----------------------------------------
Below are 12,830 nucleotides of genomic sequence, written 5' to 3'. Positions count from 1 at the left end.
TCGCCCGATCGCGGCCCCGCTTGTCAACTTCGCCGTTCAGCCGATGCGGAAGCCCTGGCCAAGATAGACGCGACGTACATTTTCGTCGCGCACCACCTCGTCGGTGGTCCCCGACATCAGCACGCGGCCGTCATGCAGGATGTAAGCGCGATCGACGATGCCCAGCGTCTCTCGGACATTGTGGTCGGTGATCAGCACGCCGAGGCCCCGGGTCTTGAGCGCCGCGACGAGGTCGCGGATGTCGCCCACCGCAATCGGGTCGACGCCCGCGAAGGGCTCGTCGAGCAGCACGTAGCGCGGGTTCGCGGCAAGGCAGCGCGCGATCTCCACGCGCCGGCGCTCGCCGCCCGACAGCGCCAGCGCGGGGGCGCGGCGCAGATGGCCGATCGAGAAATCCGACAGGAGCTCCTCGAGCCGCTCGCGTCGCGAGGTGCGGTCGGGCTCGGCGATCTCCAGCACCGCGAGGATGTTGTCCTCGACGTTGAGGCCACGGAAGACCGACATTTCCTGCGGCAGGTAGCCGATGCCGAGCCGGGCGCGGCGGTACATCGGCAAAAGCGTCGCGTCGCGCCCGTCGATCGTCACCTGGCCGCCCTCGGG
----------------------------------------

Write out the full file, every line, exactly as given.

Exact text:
Below are 12,830 nucleotides of genomic sequence, written 5' to 3'. Positions count from 1 at the left end.
TCGCCCGATCGCGGCCCCGCTTGTCAACTTCGCCGTTCAGCCGATGCGGAAGCCCTGGCCAAGATAGACGCGACGTACATTTTCGTCGCGCACCACCTCGTCGGTGGTCCCCGACATCAGCACGCGGCCGTCATGCAGGATGTAAGCGCGATCGACGATGCCCAGCGTCTCTCGGACATTGTGGTCGGTGATCAGCACGCCGAGGCCCCGGGTCTTGAGCGCCGCGACGAGGTCGCGGATGTCGCCCACCGCAATCGGGTCGACGCCCGCGAAGGGCTCGTCGAGCAGCACGTAGCGCGGGTTCGCGGCAAGGCAGCGCGCGATCTCCACGCGCCGGCGCTCGCCGCCCGACAGCGCCAGCGCGGGGGCGCGGCGCAGATGGCCGATCGAGAAATCCGACAGGAGCTCCTCGAGCCGCTCGCGTCGCGAGGTGCGGTCGGGCTCGGCGATCTCCAGCACCGCGAGGATGTTGTCCTCGACGTTGAGGCCACGGAAGACCGACATTTCCTGCGGCAGGTAGCCGATGCCGAGCCGGGCGCGGCGGTACATCGGCAAAAGCGTCGCGTCGCGCCCGTCGATCGTCACCTGGCCGCCCTCGGG